Who wants more pictures of the Sandwich Heritage Museum? I don't care, I have them and I'm going to post them anyway.
The place has lots of interest in what they term "Colonial Gardening." That's a sketchy term, sort of like a "Colonial Bathroom" motif. Real colonists grew stuff and ate it for the most part. It was the Victorians that went crazy for cultivars to gape at. There are no parterres at SHM, and nothing is grown to eat, but the plantings are in keeping with the structures for most part. The gatehouse/gift shop has what used to be a ubiquitous New England house: weathered shingles, bow roof, heavy frames at openings, divided windows with real muntins and panes of glass, vertical board sheathed addition, garden bench, attic room hot as hell.
The best part of good landscaping is moving in and out of shadow and light, and looking from one into another. Dappled sunlight is good for the soul.
That's a windmill that was dragged from way out on Cape Cod to be displayed here. It was padlocked, but we've been inside before. It's amazing how little of anything inside is made from any sort of metal. All the gears and wheels are made from white oak. Hard as Calculus, but more useful over time.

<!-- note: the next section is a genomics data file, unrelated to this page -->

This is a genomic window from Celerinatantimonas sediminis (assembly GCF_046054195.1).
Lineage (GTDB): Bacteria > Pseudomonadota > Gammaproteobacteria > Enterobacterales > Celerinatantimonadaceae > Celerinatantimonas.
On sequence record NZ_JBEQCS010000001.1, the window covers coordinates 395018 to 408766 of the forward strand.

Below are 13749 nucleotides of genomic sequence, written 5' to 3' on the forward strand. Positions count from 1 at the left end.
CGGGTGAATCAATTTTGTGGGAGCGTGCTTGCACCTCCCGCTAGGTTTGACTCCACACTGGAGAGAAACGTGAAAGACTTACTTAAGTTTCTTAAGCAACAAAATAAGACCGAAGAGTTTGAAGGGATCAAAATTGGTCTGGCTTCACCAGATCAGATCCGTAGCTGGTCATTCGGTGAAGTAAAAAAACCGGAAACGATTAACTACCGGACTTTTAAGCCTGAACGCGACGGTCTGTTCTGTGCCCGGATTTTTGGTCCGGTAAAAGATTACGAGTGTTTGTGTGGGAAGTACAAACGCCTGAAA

Here's the front. I painted the sky that color to make it more interesting for you, the viewer. Of course the sky is never that beautiful in actual nature.
A carousel is an entirely underrated piece of amusement. Eventhe old folks can sit on the benches in the chariots and go round and round if they're too big for the horses.
I know the lion roaring is supposed to come first. Sorry. There's a collection of venerable animals from carousels on display. They're much more whimsical and interesting than the horse we're all used to. There was the rabbit at the top of the page, this lion, a frog, a zebra, an ostrich, a pig, a stag, and a few others. Of course, I inspected their glass eyes most carefully to see if they were up to my old, exacting glass eye standards.